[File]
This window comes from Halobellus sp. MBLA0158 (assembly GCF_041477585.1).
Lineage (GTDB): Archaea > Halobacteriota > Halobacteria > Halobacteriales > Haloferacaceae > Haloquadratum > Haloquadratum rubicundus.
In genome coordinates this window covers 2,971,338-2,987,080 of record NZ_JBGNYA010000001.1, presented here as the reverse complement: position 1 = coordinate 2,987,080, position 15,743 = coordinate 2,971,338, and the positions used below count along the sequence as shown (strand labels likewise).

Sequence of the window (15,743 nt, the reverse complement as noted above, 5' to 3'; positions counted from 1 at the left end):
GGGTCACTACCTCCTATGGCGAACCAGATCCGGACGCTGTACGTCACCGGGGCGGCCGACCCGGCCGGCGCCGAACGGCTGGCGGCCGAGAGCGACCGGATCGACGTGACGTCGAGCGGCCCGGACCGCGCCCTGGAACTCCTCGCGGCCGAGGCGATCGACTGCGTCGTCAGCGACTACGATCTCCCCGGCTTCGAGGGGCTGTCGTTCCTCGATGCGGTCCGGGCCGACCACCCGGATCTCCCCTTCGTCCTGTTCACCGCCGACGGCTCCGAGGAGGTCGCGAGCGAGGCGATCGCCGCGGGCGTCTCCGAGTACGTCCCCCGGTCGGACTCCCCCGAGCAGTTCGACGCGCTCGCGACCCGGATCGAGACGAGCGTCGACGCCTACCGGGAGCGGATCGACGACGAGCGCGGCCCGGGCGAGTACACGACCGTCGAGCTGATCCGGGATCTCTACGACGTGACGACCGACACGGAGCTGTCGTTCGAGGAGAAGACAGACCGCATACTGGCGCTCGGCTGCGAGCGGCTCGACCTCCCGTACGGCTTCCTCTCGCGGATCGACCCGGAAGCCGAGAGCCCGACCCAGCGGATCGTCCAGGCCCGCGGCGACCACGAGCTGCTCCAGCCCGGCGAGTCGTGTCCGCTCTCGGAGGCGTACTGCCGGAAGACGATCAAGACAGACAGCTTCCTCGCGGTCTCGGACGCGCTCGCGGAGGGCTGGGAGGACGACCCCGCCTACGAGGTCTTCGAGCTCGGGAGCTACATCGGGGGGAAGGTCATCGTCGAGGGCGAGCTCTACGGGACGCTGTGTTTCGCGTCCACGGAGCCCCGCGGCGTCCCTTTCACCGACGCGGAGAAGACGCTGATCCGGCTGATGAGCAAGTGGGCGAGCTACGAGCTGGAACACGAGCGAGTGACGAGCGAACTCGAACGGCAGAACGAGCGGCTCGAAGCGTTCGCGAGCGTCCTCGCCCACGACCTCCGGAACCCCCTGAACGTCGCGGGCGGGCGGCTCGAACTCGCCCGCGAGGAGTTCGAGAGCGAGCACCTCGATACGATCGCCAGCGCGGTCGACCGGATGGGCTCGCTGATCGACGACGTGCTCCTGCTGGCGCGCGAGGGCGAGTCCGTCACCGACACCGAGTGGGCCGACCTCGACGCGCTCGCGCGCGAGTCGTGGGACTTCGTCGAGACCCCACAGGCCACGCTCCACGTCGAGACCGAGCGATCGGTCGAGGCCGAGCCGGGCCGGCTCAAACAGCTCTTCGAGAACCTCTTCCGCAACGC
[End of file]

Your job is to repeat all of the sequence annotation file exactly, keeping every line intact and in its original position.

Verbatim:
This window comes from Halobellus sp. MBLA0158 (assembly GCF_041477585.1).
Lineage (GTDB): Archaea > Halobacteriota > Halobacteria > Halobacteriales > Haloferacaceae > Haloquadratum > Haloquadratum rubicundus.
In genome coordinates this window covers 2,971,338-2,987,080 of record NZ_JBGNYA010000001.1, presented here as the reverse complement: position 1 = coordinate 2,987,080, position 15,743 = coordinate 2,971,338, and the positions used below count along the sequence as shown (strand labels likewise).

Sequence of the window (15,743 nt, the reverse complement as noted above, 5' to 3'; positions counted from 1 at the left end):
GGGTCACTACCTCCTATGGCGAACCAGATCCGGACGCTGTACGTCACCGGGGCGGCCGACCCGGCCGGCGCCGAACGGCTGGCGGCCGAGAGCGACCGGATCGACGTGACGTCGAGCGGCCCGGACCGCGCCCTGGAACTCCTCGCGGCCGAGGCGATCGACTGCGTCGTCAGCGACTACGATCTCCCCGGCTTCGAGGGGCTGTCGTTCCTCGATGCGGTCCGGGCCGACCACCCGGATCTCCCCTTCGTCCTGTTCACCGCCGACGGCTCCGAGGAGGTCGCGAGCGAGGCGATCGCCGCGGGCGTCTCCGAGTACGTCCCCCGGTCGGACTCCCCCGAGCAGTTCGACGCGCTCGCGACCCGGATCGAGACGAGCGTCGACGCCTACCGGGAGCGGATCGACGACGAGCGCGGCCCGGGCGAGTACACGACCGTCGAGCTGATCCGGGATCTCTACGACGTGACGACCGACACGGAGCTGTCGTTCGAGGAGAAGACAGACCGCATACTGGCGCTCGGCTGCGAGCGGCTCGACCTCCCGTACGGCTTCCTCTCGCGGATCGACCCGGAAGCCGAGAGCCCGACCCAGCGGATCGTCCAGGCCCGCGGCGACCACGAGCTGCTCCAGCCCGGCGAGTCGTGTCCGCTCTCGGAGGCGTACTGCCGGAAGACGATCAAGACAGACAGCTTCCTCGCGGTCTCGGACGCGCTCGCGGAGGGCTGGGAGGACGACCCCGCCTACGAGGTCTTCGAGCTCGGGAGCTACATCGGGGGGAAGGTCATCGTCGAGGGCGAGCTCTACGGGACGCTGTGTTTCGCGTCCACGGAGCCCCGCGGCGTCCCTTTCACCGACGCGGAGAAGACGCTGATCCGGCTGATGAGCAAGTGGGCGAGCTACGAGCTGGAACACGAGCGAGTGACGAGCGAACTCGAACGGCAGAACGAGCGGCTCGAAGCGTTCGCGAGCGTCCTCGCCCACGACCTCCGGAACCCCCTGAACGTCGCGGGCGGGCGGCTCGAACTCGCCCGCGAGGAGTTCGAGAGCGAGCACCTCGATACGATCGCCAGCGCGGTCGACCGGATGGGCTCGCTGATCGACGACGTGCTCCTGCTGGCGCGCGAGGGCGAGTCCGTCACCGACACCGAGTGGGCCGACCTCGACGCGCTCGCGCGCGAGTCGTGGGACTTCGTCGAGACCCCACAGGCCACGCTCCACGTCGAGACCGAGCGATCGGTCGAGGCCGAGCCGGGCCGGCTCAAACAGCTCTTCGAGAACCTCTTCCGCAACGC